Since 1991, Kitchen Dog Theater Company has been a reliable source for original and experimental works in North Texas. The company lost its long-time home, and has been performing in different locations for a year, while searching for a permanent space. The hunt is over and their co-artistic director, Tina Parker, chatted Art&Seek’s Hady Mawajdeh about what’s next for the Dogs.
Tina, Kitchen Dog has had a couple of homes in its 26 years. But about a year ago you all lost your performance space. What happened?
TPWe had a nice 20 year run at the McKinney Avenue Contemporary, which was our home in Uptown – the bright blue building. But the building got repurposed and we were notified, a year before we had to vacate, that that was going to happen. So we had to get lean and mean and have a giant garage sale. And I always joke that it was like Willie Nelson – we had to sell off our memories. But it was good. It was good for us to get refocused and so we had that year on the run. The “hobo year” as I like to call it. And now we’re at the Trinity River Arts Center, which will be our permanent-temporary home until we move into our new spot.
Well, since you’re having your hobo year as you put it, moving from train car to train car, I wonder how affected the productions you guys were doing? I mean, did that change how you were able to work as a company?
TPGoing into the 25th season, we knew we had to move. We really wanted the 25th anniversary season – being a landmark season – to focus on the talents of our company. So we actually had chosen very intimate plays. So it enabled us to move stealthily – it was totally ninja-town theater. I felt like we were consistent in the level of the sort of work we were able to present.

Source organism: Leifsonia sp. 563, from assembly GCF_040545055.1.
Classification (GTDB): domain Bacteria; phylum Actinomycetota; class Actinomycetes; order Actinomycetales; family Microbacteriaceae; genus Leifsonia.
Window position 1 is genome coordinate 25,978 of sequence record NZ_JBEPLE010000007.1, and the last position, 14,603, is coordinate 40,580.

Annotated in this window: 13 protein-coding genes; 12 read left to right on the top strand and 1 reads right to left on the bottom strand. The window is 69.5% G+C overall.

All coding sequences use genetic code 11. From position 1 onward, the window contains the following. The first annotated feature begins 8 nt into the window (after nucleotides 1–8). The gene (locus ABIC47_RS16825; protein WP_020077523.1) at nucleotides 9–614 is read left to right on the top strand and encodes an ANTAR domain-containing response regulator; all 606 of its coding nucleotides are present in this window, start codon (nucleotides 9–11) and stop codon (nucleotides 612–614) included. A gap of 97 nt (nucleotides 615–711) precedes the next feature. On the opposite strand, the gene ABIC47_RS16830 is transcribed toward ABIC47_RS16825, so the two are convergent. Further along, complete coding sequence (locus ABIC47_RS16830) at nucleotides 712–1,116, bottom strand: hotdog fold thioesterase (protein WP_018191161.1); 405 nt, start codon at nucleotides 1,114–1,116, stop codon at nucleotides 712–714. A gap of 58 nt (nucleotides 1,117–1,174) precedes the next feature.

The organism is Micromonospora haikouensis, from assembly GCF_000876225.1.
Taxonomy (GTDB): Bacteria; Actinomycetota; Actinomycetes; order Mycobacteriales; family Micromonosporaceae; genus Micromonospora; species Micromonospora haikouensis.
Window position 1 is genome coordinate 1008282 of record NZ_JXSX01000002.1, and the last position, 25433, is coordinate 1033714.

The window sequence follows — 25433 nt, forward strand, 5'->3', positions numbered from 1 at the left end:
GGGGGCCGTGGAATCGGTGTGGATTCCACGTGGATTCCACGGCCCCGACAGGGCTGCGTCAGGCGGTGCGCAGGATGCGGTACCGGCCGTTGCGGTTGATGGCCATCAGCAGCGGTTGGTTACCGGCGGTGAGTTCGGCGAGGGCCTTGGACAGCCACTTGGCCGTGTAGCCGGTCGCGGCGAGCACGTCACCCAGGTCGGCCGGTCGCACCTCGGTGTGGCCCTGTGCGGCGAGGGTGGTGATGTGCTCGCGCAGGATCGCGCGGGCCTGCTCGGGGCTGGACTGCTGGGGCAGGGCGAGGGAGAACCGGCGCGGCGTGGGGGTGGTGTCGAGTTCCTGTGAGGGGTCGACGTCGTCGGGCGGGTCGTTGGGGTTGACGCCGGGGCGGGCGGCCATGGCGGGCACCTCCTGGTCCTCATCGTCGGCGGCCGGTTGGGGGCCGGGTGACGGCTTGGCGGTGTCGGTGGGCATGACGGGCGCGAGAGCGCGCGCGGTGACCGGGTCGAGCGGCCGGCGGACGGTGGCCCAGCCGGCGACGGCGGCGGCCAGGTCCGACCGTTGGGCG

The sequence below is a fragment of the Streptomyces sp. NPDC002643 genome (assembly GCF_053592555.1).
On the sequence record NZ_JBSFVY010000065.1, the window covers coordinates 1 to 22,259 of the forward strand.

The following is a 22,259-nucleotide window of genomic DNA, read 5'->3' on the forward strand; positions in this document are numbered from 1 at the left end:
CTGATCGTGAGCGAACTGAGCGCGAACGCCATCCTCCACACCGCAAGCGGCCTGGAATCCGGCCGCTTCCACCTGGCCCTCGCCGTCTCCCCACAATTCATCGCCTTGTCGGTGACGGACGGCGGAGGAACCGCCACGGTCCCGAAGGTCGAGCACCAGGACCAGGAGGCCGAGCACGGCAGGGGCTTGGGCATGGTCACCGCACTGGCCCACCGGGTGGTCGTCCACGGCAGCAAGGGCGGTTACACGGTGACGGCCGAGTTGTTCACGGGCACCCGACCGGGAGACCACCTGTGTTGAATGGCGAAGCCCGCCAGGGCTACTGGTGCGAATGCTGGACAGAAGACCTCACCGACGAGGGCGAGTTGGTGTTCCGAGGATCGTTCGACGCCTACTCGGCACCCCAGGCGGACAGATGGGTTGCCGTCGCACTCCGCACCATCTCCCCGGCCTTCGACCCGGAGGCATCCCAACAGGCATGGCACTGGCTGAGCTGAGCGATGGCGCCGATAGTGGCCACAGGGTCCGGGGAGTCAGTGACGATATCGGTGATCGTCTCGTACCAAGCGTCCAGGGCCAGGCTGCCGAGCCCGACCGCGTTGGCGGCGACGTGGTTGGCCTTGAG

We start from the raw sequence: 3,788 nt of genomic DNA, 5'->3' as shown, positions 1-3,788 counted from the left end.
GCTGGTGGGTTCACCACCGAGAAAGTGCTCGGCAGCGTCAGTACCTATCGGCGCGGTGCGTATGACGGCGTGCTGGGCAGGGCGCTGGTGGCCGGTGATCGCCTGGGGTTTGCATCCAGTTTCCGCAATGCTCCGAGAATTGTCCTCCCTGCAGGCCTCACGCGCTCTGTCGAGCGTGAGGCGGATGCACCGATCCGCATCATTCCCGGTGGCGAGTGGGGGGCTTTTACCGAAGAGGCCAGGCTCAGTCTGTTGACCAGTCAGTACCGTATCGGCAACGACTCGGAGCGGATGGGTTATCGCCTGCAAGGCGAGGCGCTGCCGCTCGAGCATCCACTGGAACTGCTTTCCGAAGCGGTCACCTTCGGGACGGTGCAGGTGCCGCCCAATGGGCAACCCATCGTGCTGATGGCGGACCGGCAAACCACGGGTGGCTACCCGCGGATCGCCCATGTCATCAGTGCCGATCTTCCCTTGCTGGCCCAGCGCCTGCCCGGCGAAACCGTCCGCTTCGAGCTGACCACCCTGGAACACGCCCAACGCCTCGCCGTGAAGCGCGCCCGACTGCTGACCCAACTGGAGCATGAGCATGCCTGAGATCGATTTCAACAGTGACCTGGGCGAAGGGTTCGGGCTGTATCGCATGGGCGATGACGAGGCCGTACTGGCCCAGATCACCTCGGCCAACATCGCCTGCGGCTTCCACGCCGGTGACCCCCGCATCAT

Well luckily you all won’t have to be on the run for much longer. Big news this week that you all were closing in on a deal to buy your own facility? Where is it? When will you all be moved in?
TPWe just closed on Monday on a 10,000 square-foot warehouse. Used to be a showroom for tile and it’s over in what we like to call the “Northern Design District.” It’s amazing. It was one of the first spaces we walked into where you could see where everything could possibly go. So I’m excited about the possibilities of it. It’s gonna be nice to have a home that’s ours. We have a target move in day of 2018.
I wonder what the advantages are for a company like yours. You’re coming upon your 26th season. What’s the advantage of having a place that actually belongs to you?
TPWell to be honest with you the kind of theater that we do is not going to please everybody. Our mission statement hasn’t changed for 26 years. The kind of theater that’s part of that mission statement is about taking risk and asking big questions. And when taking big risks is inherent in your DNA as an artist, you need one thing that’s solid so that you can really take a big leap forward and say, ‘I’m gonna try this and okay I fell on my face, but it’s all good. I can get back up and do something else.’
The new season is kicking off. What should audiences expect from Kitchen Dog Theater?
Same old Kitchen Dog. Lots of premieres. Lots of regional premieres. A couple of world premieres. We’re kicking it off with an evening called “A Stain Upon the Silence: Beckett’s Bequest,” which is a collection of short plays – some by Samuel Beckett – as well as small rarely performed plays by playwrights, and it’s like nothing you’ve ever seen. I’ve seen it now a few times, so come on down cause it’s going to be good.